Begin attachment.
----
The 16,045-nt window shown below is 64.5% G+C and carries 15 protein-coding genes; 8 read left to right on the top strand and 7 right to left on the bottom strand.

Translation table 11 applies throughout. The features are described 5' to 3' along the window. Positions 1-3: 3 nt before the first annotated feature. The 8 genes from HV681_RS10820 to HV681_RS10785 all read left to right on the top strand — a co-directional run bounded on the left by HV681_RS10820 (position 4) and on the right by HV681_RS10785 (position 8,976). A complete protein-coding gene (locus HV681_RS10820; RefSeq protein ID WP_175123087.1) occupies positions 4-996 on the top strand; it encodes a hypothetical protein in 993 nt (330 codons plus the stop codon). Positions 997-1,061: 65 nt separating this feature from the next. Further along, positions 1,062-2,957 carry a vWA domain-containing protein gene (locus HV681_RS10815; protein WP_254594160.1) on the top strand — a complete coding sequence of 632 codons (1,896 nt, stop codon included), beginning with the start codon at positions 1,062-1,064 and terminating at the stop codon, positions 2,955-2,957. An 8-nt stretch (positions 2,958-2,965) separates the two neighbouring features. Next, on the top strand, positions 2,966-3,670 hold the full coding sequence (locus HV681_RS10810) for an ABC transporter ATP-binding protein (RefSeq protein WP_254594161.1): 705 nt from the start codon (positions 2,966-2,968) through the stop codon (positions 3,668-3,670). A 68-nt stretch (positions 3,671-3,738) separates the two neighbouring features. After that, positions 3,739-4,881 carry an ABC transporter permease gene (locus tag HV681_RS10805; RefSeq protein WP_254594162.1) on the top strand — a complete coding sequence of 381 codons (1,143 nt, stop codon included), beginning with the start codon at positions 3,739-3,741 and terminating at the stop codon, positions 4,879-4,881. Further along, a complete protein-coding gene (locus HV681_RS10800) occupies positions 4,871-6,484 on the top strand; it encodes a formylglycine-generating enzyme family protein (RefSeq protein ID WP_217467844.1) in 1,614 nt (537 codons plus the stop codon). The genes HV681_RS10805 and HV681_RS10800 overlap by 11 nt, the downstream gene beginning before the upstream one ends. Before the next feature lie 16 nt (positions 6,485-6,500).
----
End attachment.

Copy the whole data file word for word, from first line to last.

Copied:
The 16,045-nt window shown below is 64.5% G+C and carries 15 protein-coding genes; 8 read left to right on the top strand and 7 right to left on the bottom strand.

Translation table 11 applies throughout. The features are described 5' to 3' along the window. Positions 1-3: 3 nt before the first annotated feature. The 8 genes from HV681_RS10820 to HV681_RS10785 all read left to right on the top strand — a co-directional run bounded on the left by HV681_RS10820 (position 4) and on the right by HV681_RS10785 (position 8,976). A complete protein-coding gene (locus HV681_RS10820; RefSeq protein ID WP_175123087.1) occupies positions 4-996 on the top strand; it encodes a hypothetical protein in 993 nt (330 codons plus the stop codon). Positions 997-1,061: 65 nt separating this feature from the next. Further along, positions 1,062-2,957 carry a vWA domain-containing protein gene (locus HV681_RS10815; protein WP_254594160.1) on the top strand — a complete coding sequence of 632 codons (1,896 nt, stop codon included), beginning with the start codon at positions 1,062-1,064 and terminating at the stop codon, positions 2,955-2,957. An 8-nt stretch (positions 2,958-2,965) separates the two neighbouring features. Next, on the top strand, positions 2,966-3,670 hold the full coding sequence (locus HV681_RS10810) for an ABC transporter ATP-binding protein (RefSeq protein WP_254594161.1): 705 nt from the start codon (positions 2,966-2,968) through the stop codon (positions 3,668-3,670). A 68-nt stretch (positions 3,671-3,738) separates the two neighbouring features. After that, positions 3,739-4,881 carry an ABC transporter permease gene (locus tag HV681_RS10805; RefSeq protein WP_254594162.1) on the top strand — a complete coding sequence of 381 codons (1,143 nt, stop codon included), beginning with the start codon at positions 3,739-3,741 and terminating at the stop codon, positions 4,879-4,881. Further along, a complete protein-coding gene (locus HV681_RS10800) occupies positions 4,871-6,484 on the top strand; it encodes a formylglycine-generating enzyme family protein (RefSeq protein ID WP_217467844.1) in 1,614 nt (537 codons plus the stop codon). The genes HV681_RS10805 and HV681_RS10800 overlap by 11 nt, the downstream gene beginning before the upstream one ends. Before the next feature lie 16 nt (positions 6,485-6,500).